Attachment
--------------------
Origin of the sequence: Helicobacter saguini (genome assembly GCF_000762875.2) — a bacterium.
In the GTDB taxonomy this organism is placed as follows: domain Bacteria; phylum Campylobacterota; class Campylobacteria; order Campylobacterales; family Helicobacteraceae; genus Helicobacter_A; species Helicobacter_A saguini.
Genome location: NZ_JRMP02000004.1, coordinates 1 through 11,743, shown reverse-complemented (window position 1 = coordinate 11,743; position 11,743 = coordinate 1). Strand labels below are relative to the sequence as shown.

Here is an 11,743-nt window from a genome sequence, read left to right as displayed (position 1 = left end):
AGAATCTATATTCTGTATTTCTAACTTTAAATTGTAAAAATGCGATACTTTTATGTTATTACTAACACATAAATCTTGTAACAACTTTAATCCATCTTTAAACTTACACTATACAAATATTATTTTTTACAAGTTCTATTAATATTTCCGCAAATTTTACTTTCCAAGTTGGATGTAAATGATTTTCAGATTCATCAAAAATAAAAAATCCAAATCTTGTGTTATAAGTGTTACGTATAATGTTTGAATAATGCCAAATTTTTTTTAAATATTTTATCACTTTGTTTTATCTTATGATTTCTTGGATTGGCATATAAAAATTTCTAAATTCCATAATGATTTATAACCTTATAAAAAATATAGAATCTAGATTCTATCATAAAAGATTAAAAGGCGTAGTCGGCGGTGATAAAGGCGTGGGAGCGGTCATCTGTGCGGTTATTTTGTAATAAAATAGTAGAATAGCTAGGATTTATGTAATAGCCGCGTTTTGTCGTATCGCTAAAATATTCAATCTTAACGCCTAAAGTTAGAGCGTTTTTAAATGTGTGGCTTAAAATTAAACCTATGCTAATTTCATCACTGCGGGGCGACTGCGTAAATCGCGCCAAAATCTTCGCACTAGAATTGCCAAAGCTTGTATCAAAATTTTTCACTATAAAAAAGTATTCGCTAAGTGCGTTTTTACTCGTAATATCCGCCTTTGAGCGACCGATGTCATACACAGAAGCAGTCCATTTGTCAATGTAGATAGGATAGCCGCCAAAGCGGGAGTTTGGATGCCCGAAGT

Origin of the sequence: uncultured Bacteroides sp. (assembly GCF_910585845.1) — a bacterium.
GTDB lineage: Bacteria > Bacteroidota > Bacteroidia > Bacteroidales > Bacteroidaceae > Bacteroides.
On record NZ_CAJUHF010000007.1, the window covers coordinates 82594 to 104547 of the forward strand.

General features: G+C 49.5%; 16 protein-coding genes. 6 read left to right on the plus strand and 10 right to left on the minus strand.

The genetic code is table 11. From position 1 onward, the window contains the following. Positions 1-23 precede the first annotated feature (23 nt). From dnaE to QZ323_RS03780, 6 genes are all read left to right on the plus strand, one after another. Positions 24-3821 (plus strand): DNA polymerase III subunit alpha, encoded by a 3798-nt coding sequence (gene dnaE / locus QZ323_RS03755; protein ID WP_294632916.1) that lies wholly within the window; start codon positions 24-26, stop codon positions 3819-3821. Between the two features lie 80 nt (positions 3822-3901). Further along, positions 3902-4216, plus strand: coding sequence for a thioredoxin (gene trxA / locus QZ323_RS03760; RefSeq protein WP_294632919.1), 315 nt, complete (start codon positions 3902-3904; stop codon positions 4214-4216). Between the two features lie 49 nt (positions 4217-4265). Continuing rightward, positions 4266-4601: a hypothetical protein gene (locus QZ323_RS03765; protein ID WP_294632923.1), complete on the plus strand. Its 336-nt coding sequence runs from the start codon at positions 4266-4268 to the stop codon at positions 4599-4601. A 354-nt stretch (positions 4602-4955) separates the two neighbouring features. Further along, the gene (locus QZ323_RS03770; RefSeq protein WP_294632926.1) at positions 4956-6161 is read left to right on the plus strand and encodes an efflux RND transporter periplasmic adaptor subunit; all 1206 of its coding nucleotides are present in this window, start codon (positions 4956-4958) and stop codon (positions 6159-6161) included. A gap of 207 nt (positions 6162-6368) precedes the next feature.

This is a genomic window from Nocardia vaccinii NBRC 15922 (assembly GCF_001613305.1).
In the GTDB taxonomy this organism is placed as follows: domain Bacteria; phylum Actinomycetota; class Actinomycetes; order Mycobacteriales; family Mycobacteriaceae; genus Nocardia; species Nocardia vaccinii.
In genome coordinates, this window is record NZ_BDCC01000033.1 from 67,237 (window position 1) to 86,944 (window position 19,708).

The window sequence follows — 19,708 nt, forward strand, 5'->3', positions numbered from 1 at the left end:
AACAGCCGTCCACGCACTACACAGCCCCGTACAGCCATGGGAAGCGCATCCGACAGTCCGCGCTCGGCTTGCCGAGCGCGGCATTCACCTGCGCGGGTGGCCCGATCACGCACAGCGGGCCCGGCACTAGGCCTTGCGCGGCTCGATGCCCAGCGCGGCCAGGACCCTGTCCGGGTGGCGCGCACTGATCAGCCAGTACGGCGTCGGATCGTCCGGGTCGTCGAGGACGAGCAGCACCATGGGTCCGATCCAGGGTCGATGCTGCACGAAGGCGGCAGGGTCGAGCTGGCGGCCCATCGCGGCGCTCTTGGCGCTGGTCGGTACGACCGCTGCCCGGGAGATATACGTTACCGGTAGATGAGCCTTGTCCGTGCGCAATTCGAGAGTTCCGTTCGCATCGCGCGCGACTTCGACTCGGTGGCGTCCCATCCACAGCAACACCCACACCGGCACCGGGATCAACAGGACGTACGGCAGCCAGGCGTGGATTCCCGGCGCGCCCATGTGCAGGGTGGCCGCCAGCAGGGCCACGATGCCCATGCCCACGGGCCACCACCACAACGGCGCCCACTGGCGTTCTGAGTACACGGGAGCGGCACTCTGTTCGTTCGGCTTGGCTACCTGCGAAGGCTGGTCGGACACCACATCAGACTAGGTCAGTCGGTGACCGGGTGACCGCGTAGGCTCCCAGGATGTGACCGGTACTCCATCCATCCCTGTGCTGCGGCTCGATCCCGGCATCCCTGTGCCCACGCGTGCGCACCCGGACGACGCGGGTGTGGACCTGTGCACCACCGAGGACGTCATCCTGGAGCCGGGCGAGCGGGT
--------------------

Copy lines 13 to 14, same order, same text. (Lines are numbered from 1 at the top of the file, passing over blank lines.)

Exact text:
In genome coordinates, this window is record NZ_BDCC01000033.1 from 67,237 (window position 1) to 86,944 (window position 19,708).

The window sequence follows — 19,708 nt, forward strand, 5'->3', positions numbered from 1 at the left end: